A writer’s worst nightmare is misspelling a name (just ask me) that will be in print forev
They qualified 18th for the 1950 Indy 500 with Rathmann driving, but a broken crank ended their assault. The $2,148 in prize money went to getting the Offy well again and they entered a dirt race at Milwaukee where Rathmann finished Sixth. The engine let go again at Langhorne, a 1-mile dirt track in Pennsylvania, convincing A.J. that being a car owner was no bargain.
The car was competitive, but the basket-case engine needed to go. Cash was its only salvation and that came in the form of car dealer Bob Estes, who bought the car. Estes took the financial burden off A.J. by sponsoring him in 1950: “Jud Phillips and I became the chief mechanics on the car. Jud did the engines and I did the chassis. Plus, I got paid $50 a week and Jud Phillips did too. When I got married, Bob increased my pay to $75 a week.”
Once he was relieved of the financial burdens of ownership, A.J. could be proud of the success of the “Pots and Pans Special” when it was campaigned on the Championship Trail. In spite of the fact A.J. built it on a shoestring, it was a well-constructed race car. It qualified in 50 Championship races with 19 Top Tens by the end of 1953. (Sadly, driver Joe James was killed in the car at San Jose Speedway while leading the race.)
The grease from their track roadsters was still under the fingernails of these hot rod rac
Frank Kurtis radically changed the way Championship Cars looked and handled when he rolled out his revolutionary Cummins-powered KK500A in 1952. It was so low (because the turbocharged, injected diesel engine was laid on its side) that the front tires sat higher than the nose. It was also low because instead of the driver sitting on top of the driveshaft, he sat alongside of it. It was said when Bill Vukovich saw the Kurtis he remarked it reminded him of his roadster. The term stuck.
The KK500A’s turbo failed, which took the car out of the race, but the innovation of the design inspired future builders, including A.J. Vukovich, who won the Indy 500 in 1954 in a Kurtis powered by the bulletproof Offenhauser.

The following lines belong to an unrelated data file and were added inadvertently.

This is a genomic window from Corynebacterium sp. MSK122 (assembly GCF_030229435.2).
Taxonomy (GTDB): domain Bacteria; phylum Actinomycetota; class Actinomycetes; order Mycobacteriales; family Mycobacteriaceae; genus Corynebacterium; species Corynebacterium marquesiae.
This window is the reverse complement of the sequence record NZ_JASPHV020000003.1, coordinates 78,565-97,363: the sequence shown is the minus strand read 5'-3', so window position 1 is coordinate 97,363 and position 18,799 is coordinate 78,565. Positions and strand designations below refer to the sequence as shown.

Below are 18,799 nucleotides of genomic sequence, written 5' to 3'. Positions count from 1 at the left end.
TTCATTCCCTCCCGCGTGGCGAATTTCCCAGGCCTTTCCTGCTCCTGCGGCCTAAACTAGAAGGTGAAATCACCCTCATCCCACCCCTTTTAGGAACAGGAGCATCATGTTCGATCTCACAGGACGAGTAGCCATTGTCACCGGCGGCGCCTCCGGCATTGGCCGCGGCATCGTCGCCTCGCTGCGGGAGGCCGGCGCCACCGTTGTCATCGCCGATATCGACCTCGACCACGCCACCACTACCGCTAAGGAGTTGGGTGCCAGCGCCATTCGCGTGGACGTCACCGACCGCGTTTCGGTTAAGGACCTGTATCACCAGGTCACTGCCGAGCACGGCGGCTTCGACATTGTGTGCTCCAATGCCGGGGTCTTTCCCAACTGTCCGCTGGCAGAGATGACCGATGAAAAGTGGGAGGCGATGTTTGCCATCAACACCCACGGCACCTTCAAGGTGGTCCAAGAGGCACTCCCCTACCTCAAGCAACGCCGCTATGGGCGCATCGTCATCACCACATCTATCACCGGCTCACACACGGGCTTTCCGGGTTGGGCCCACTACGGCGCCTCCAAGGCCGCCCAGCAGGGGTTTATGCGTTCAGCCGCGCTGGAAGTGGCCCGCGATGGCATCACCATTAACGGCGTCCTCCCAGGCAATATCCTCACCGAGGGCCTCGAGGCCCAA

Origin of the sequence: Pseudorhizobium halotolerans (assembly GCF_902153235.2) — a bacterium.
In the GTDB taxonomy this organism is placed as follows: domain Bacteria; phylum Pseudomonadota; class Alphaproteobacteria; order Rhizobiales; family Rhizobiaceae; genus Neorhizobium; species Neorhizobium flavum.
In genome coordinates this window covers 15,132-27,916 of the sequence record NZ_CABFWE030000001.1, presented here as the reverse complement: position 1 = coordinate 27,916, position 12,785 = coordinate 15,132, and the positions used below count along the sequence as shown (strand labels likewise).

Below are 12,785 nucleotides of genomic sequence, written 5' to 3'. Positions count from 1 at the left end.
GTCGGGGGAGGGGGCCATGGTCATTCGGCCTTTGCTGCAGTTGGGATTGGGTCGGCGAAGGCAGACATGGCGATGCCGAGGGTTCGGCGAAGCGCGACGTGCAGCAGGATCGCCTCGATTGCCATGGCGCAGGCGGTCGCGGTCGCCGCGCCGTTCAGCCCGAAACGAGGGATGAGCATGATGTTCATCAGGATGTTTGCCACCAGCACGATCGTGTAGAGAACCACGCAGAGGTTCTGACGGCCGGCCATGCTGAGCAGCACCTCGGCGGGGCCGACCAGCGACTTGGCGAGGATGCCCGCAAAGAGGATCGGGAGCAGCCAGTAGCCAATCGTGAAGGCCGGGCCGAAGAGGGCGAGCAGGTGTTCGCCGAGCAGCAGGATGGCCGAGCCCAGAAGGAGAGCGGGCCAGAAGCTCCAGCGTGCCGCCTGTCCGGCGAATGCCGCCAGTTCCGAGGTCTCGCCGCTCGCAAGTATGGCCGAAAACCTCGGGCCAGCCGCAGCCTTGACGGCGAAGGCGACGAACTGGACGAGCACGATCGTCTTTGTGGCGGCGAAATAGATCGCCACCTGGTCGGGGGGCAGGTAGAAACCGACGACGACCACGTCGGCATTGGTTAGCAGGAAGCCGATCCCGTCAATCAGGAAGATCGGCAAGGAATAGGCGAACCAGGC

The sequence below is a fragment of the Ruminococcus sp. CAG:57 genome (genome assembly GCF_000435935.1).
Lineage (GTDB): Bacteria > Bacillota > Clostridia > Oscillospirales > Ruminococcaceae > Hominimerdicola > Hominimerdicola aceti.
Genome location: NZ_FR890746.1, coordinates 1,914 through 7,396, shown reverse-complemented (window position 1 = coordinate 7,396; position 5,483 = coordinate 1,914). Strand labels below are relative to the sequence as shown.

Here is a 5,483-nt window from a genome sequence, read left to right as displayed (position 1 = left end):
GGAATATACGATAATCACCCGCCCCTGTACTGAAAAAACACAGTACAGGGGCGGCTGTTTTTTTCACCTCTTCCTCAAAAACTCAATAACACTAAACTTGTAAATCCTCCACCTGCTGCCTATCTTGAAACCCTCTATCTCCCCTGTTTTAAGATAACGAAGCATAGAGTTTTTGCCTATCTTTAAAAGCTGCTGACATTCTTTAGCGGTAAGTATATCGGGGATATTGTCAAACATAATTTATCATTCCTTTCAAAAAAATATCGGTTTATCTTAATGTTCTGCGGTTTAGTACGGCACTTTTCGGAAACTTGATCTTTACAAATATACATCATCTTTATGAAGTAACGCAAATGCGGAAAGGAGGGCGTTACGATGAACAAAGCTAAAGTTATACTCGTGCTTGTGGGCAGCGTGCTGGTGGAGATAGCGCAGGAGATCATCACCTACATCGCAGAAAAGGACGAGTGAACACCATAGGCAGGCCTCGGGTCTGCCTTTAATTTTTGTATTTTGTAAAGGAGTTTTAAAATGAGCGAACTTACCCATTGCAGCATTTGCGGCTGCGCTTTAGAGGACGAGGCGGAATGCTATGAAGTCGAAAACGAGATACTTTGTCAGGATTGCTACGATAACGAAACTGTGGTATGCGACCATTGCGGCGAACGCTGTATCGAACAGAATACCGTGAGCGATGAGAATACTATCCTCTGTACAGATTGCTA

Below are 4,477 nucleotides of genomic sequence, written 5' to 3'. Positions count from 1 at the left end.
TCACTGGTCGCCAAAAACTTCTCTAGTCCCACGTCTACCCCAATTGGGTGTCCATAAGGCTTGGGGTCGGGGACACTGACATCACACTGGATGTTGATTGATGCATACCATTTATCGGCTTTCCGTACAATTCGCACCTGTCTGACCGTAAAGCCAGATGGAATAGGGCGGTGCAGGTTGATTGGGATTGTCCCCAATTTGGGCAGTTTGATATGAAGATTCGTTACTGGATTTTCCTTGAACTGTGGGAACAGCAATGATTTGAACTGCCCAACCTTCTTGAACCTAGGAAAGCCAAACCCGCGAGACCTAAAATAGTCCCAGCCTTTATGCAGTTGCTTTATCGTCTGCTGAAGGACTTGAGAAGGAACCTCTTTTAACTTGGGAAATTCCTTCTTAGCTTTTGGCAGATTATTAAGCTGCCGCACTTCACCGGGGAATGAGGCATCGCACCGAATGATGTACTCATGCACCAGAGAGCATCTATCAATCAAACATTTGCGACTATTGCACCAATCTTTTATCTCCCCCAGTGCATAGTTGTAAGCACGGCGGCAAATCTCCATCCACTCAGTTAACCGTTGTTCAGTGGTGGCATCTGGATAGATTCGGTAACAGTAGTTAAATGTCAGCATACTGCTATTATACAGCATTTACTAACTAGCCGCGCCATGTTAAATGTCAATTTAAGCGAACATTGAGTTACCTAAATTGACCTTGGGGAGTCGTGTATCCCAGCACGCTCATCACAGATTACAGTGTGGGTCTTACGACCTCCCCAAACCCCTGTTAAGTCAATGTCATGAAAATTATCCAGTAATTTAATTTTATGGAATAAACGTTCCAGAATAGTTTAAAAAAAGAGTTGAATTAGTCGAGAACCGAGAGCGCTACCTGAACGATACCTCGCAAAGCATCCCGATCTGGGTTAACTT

A.J. was hired by John Zink (a Tulsa, Oklahoma, industrialist) who purchased a Kurtis 500D kit for the 1955 race (which was set up for power steering but was never used at the Speedway, only on short tracks) from A.J.’s neighbor, Frank Kurtis. A.J. began assembling and modifying his own version of the low-slung Kurtis roadster in his shop.
Sweikert was another L.A. hop-up who honed his skills by racing track roadsters. Sweikert was chosen to drive the Watson-modified Kurtis roadster in the 500. Sweikert not only won Indy in 1955, he went on to win the AAA National Championship and the Midwest Sprint Car Championship that same year. (Tragically, Sweikert died in 1956 racing a Sprint Car at Salem Speedway.)
This was the first win at Indy for A.J. as a crew chief. “The first year we won the race in 1955 I got 10 percent of the purse, which was $5,000, with Bob Sweikert as the driver. We bought a house near the Speedway with some of the money,” in which he and his wife, Joyce, live to this day.
“I gave my kids a choice as to where they wanted to live, Glendale or Indy. They chose Indy. We moved back here for good in 1971. ”
That 1955 win would be the last time a Kurtis would cross the finish line in First Place at the Brickyard. (A.J. has never hidden the fact that the Kurtis configuration greatly influenced his Watson roadsters.)
Winning the 500 was no fluke because A.J. returned to the Brickyard the following year and repeated the highest of motor racing highs by taking the checkered at Indy, this time with another hot rodder, Pat Flaherty, behind the wheel.